1. Nobody is managing an index fund. The people who manage mutual funds take a very hands-on approach. That is not the case with stock index funds, which do not require active management. The only management needed is passive management – which means that the fund manages the weighting of the various stocks in the index based on their market value.

2. Because index funds do not require the same kind of hands-on management that mutual funds do, the costs associated with investing in an index fund are considerably lower than for investing in a mutual fund. A mutual fund might charge a 1.5% fee, which means the fund has to outperform the market by at least that much in order for you to make money. By contrast, fees for index funds average around .2%. That translates into savings for you and a greater chance that your investment will be profitable.

3. In spite of the passive management of index funds, the companies being tracked do change based on market performance. The S & P Index Committee adds and removes companies based on their performance, which means that investing in the S & P 500 is a bit like getting investment advice from the Index Committee – for free!

4. 50-80% of mutual funds fail to beat the market. Conversely, returns on the S & P 500 average about 11%. That’s a real return. Just be cognizant that you many need to ride out some market fluctuations in order to realize that kind of profit. If you panic and sell during a market downturn, you could be missing out on potential profit.

Are index funds for you?

As you can see, investing in an index fund can help to alleviate many of the fears of first-time investors, including the fear of losing everything. If you feel you have the temperament to ride out market fluctuations and leave your money in your chosen index for the long haul, investing in an index fund might be a good choice for you.

Exchange-Traded Funds

Now that you understand what an index fund is, it’s time to use that knowledge to learn about another good option for first-time investors: the exchange-traded fund. It has similarities to both traditional stock and an index fund.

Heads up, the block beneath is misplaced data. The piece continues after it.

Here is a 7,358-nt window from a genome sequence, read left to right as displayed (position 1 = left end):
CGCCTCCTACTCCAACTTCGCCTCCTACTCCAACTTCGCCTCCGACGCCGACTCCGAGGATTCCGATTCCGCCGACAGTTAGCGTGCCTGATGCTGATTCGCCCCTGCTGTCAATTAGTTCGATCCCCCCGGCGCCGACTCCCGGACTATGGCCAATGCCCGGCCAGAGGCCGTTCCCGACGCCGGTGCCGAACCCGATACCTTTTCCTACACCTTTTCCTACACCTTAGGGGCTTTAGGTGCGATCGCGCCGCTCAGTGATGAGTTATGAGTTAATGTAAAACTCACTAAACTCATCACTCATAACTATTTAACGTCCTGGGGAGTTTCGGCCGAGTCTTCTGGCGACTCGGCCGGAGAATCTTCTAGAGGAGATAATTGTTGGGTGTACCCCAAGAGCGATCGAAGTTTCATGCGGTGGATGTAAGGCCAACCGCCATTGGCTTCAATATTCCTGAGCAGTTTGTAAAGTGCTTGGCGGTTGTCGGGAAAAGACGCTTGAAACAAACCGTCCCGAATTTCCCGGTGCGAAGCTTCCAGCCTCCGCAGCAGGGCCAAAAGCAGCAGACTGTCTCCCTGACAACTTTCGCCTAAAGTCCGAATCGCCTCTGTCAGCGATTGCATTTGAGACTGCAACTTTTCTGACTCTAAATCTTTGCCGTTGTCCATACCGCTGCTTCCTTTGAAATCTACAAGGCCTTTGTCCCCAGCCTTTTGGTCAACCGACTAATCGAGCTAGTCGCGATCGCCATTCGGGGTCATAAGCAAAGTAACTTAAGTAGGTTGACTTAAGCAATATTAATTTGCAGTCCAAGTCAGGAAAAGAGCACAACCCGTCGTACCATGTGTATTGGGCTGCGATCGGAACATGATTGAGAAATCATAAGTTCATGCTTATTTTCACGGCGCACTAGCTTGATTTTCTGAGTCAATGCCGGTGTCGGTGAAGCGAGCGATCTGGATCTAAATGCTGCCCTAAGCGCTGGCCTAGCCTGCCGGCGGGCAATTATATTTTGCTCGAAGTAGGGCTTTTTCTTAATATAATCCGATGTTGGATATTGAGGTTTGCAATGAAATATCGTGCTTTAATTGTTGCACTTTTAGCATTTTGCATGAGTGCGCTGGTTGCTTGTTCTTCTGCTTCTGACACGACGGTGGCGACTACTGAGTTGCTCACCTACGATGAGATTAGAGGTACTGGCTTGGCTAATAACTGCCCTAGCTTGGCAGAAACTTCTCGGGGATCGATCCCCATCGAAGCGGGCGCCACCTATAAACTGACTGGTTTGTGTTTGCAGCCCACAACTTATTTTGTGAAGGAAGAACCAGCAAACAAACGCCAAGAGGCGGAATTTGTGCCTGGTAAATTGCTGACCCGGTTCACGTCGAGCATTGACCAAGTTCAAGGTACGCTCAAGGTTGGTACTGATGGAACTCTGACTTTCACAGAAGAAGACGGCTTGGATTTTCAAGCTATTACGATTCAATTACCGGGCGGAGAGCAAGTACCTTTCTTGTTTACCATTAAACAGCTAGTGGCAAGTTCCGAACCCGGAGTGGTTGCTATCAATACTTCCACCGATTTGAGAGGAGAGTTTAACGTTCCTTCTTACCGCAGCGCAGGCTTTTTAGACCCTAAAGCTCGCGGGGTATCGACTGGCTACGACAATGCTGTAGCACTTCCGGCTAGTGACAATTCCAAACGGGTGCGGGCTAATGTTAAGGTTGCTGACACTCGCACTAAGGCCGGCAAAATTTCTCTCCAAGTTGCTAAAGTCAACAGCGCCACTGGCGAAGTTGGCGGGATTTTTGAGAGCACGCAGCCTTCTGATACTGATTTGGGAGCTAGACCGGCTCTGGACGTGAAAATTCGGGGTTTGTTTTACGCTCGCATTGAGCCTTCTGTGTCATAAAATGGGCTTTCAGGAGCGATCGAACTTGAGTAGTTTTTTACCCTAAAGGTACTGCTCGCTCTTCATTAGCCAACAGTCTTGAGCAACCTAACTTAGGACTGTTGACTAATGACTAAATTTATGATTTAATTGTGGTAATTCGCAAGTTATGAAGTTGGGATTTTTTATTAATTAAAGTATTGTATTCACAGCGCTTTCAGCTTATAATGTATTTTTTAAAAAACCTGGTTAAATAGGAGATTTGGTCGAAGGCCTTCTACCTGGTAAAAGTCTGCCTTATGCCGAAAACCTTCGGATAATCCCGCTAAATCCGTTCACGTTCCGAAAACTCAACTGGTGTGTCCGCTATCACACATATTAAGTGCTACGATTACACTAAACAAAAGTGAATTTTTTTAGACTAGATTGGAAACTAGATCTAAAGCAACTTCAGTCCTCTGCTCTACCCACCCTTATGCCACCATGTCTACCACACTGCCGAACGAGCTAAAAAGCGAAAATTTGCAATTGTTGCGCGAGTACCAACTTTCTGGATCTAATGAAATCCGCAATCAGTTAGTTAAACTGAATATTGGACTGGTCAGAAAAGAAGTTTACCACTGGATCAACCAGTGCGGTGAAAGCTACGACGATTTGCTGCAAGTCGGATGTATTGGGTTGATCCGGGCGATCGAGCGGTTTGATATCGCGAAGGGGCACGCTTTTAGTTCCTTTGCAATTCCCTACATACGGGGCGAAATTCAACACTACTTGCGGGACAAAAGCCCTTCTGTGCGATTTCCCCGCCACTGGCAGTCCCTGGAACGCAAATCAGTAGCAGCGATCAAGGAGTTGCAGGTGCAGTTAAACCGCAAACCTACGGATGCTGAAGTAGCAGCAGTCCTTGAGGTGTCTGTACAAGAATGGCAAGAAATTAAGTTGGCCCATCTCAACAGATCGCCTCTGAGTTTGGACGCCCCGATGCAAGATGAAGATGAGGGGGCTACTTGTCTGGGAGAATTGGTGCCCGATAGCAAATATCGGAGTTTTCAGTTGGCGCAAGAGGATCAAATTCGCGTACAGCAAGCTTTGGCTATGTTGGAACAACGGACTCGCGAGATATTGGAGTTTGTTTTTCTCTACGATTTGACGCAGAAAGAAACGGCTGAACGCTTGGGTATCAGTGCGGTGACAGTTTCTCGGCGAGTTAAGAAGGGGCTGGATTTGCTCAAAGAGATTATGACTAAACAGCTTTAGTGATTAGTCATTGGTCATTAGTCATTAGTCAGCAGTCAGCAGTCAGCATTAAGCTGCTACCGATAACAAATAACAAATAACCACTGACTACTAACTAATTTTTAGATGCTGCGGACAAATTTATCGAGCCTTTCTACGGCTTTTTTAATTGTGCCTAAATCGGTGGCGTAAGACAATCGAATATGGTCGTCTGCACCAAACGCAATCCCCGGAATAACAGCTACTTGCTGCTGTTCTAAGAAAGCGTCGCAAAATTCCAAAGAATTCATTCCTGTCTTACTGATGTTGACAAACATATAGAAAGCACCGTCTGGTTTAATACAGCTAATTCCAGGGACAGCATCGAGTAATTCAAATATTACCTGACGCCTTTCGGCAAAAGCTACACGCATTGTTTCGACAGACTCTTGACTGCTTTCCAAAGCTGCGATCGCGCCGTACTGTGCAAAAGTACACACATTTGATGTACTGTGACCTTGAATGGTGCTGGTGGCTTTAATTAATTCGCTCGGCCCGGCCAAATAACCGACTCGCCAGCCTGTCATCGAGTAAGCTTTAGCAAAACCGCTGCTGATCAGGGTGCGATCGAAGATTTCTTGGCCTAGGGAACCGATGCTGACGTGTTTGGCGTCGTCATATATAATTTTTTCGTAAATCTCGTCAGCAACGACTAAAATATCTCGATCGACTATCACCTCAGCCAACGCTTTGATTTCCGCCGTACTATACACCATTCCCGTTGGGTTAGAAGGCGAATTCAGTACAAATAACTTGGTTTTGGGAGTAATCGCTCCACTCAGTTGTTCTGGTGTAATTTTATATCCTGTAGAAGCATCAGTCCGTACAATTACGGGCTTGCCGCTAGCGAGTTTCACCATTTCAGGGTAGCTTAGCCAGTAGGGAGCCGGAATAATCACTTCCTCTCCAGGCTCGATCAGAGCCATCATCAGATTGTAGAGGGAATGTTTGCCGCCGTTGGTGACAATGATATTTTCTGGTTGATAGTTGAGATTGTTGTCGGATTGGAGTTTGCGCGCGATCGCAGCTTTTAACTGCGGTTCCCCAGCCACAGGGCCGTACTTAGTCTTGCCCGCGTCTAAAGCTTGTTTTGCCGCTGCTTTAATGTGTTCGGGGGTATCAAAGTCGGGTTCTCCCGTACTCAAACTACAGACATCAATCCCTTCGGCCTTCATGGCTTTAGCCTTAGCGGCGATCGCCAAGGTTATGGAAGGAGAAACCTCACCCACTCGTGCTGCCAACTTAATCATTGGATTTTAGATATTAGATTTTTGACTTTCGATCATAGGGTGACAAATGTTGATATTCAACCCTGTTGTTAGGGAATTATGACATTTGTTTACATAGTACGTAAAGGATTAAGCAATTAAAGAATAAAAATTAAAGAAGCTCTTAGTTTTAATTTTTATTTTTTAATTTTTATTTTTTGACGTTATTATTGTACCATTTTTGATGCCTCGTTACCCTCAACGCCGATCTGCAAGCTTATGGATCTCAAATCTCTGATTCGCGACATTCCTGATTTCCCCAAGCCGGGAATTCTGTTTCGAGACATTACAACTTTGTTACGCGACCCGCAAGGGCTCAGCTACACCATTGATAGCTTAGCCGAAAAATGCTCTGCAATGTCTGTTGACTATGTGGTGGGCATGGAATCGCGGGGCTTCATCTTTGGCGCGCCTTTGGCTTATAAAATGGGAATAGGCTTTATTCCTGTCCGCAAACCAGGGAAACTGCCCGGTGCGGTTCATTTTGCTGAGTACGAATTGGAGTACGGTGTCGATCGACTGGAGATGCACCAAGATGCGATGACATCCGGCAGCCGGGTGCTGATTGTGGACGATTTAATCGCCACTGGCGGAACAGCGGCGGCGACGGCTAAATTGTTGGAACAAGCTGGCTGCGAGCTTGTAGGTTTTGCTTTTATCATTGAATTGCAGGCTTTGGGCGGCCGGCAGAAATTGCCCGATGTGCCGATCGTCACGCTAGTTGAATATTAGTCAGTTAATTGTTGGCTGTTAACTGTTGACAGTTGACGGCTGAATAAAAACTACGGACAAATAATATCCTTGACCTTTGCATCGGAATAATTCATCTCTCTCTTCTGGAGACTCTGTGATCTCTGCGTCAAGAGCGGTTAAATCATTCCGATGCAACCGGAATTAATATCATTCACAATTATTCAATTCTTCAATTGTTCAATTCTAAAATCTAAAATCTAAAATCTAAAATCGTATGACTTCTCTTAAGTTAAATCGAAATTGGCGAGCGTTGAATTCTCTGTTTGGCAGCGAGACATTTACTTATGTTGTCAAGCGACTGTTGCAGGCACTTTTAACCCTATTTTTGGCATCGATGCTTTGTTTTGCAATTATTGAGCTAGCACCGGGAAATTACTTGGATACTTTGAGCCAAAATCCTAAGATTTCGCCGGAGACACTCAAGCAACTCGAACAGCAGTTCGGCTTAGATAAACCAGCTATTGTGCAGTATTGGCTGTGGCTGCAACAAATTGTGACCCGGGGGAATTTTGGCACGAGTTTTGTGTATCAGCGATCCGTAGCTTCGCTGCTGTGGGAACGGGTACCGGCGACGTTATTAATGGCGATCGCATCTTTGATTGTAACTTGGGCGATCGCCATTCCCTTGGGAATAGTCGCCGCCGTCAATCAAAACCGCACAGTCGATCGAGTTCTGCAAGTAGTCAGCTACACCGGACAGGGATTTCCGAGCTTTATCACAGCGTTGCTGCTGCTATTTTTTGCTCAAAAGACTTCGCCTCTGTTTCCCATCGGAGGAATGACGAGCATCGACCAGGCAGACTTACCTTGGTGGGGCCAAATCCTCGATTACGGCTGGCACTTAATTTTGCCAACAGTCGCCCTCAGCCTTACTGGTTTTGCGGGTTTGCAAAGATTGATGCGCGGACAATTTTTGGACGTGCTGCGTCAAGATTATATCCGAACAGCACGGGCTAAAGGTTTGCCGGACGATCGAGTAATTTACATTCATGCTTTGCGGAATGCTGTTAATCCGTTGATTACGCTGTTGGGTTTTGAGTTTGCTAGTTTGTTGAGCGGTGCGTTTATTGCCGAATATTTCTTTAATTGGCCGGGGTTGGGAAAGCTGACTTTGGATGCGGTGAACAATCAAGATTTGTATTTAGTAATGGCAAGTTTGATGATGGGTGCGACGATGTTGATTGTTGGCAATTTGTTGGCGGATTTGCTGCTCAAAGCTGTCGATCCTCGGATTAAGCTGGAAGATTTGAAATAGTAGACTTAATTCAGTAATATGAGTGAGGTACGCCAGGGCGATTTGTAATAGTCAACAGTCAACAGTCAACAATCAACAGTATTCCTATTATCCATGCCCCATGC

How is an exchange-traded fund like an index fund?

An exchange-traded fund, like an index fund, tracks an index of stocks the same way an index fund does, but its price fluctuates throughout the day like a stock. In other words, if you buy an exchange-traded fund you get the diversity of an index fund combined with the flexibility of a regular stock purchase. That means that you can sell short, buy on margin and even purchase only one share if that is your preference. Like index funds, the expense ratio for exchange-traded funds is significantly lower than for mutual funds; however, when you buy exchange-traded funds you must pay a commission for every transaction you make.

One well-known ETF, the SPDR (called Spider) tracks the S & P 500.

The upside of trading like a stock

Mutual funds adjust their prices daily. That means that everyone who buys into a mutual fund on a particular day gets the same price, regardless of same-day market fluctuations. Prices for exchange-traded funds change throughout the day based on the market performance of the stocks they track.

How can that benefit you as an investor? Well, say the S & P 500 is having an exquisite day – its value is rising rapidly. If you noticed that trend early in the day, you could buy into the SPDR, hold on to your shares until just before the markets closed for the day, and then sell them at a profit. That kind of flexibility is simply not possible with an investment in an index fund or a mutual fund. It’s riskier than buying into a mutual fund, but the potential payoff is considerably higher as well. If your tolerance for risk is fairly low, then this definitely will not be the right option for you. If you don’t mind doing a little market-watching, it can be an excellent option to turn a quick profit. Another way to explain this option is to say that it allows you to trade the entire index fund as if it were a single share of stock.